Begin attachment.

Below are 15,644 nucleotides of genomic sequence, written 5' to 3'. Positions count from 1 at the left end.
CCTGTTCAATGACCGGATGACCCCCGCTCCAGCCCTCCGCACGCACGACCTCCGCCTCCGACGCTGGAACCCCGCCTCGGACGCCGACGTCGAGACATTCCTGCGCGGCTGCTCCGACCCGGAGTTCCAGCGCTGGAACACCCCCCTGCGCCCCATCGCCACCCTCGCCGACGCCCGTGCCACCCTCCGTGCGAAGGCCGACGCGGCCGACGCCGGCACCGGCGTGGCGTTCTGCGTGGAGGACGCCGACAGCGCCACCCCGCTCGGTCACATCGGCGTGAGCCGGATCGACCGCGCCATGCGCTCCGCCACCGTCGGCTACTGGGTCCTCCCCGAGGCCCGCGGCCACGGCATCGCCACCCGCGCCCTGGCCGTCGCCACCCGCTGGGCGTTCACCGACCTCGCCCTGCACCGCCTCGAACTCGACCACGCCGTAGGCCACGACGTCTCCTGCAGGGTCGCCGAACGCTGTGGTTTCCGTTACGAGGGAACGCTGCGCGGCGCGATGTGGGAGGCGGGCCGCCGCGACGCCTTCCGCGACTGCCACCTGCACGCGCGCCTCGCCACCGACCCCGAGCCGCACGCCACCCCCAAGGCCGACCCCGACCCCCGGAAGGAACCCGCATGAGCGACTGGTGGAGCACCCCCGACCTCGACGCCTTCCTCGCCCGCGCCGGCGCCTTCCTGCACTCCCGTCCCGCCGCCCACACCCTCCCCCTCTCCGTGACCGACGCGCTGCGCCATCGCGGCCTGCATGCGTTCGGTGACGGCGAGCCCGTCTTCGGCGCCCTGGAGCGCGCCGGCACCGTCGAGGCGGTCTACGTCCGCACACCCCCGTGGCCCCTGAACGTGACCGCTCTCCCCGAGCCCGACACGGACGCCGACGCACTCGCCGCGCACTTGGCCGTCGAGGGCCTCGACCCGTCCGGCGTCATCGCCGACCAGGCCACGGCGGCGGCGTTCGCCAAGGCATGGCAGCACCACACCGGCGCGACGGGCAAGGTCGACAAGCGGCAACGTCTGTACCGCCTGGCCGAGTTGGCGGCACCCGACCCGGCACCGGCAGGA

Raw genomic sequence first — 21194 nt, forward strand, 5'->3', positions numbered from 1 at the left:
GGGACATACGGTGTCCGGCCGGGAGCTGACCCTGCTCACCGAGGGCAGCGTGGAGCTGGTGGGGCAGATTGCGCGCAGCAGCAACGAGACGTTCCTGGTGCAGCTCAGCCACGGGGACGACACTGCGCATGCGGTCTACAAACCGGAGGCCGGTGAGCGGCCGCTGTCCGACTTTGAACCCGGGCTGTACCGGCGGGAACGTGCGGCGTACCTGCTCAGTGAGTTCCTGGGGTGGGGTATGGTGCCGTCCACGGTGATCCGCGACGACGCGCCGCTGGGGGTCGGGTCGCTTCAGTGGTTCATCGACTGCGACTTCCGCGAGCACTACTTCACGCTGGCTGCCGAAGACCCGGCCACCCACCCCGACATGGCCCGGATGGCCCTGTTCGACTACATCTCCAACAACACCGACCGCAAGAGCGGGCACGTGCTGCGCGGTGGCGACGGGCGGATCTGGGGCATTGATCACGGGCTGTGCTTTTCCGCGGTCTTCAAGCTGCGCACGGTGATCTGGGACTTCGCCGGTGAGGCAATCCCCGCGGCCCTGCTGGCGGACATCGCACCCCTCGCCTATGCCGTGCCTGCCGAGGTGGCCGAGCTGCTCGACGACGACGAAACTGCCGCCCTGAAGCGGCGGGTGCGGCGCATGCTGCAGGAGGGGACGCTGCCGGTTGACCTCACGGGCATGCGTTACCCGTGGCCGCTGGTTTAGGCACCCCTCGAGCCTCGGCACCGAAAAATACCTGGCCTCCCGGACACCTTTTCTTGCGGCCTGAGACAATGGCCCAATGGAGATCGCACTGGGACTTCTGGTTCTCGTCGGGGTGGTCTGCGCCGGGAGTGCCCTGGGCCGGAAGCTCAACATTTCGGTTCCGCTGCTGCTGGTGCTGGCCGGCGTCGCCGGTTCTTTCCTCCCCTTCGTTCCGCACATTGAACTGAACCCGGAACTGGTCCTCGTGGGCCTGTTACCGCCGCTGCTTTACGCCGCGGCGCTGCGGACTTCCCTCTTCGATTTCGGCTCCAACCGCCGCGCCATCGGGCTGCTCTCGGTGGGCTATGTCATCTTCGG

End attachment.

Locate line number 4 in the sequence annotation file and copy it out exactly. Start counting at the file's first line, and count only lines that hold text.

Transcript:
GGGACATACGGTGTCCGGCCGGGAGCTGACCCTGCTCACCGAGGGCAGCGTGGAGCTGGTGGGGCAGATTGCGCGCAGCAGCAACGAGACGTTCCTGGTGCAGCTCAGCCACGGGGACGACACTGCGCATGCGGTCTACAAACCGGAGGCCGGTGAGCGGCCGCTGTCCGACTTTGAACCCGGGCTGTACCGGCGGGAACGTGCGGCGTACCTGCTCAGTGAGTTCCTGGGGTGGGGTATGGTGCCGTCCACGGTGATCCGCGACGACGCGCCGCTGGGGGTCGGGTCGCTTCAGTGGTTCATCGACTGCGACTTCCGCGAGCACTACTTCACGCTGGCTGCCGAAGACCCGGCCACCCACCCCGACATGGCCCGGATGGCCCTGTTCGACTACATCTCCAACAACACCGACCGCAAGAGCGGGCACGTGCTGCGCGGTGGCGACGGGCGGATCTGGGGCATTGATCACGGGCTGTGCTTTTCCGCGGTCTTCAAGCTGCGCACGGTGATCTGGGACTTCGCCGGTGAGGCAATCCCCGCGGCCCTGCTGGCGGACATCGCACCCCTCGCCTATGCCGTGCCTGCCGAGGTGGCCGAGCTGCTCGACGACGACGAAACTGCCGCCCTGAAGCGGCGGGTGCGGCGCATGCTGCAGGAGGGGACGCTGCCGGTTGACCTCACGGGCATGCGTTACCCGTGGCCGCTGGTTTAGGCACCCCTCGAGCCTCGGCACCGAAAAATACCTGGCCTCCCGGACACCTTTTCTTGCGGCCTGAGACAATGGCCCAATGGAGATCGCACTGGGACTTCTGGTTCTCGTCGGGGTGGTCTGCGCCGGGAGTGCCCTGGGCCGGAAGCTCAACATTTCGGTTCCGCTGCTGCTGGTGCTGGCCGGCGTCGCCGGTTCTTTCCTCCCCTTCGTTCCGCACATTGAACTGAACCCGGAACTGGTCCTCGTGGGCCTGTTACCGCCGCTGCTTTACGCCGCGGCGCTGCGGACTTCCCTCTTCGATTTCGGCTCCAACCGCCGCGCCATCGGGCTGCTCTCGGTGGGCTATGTCATCTTCGG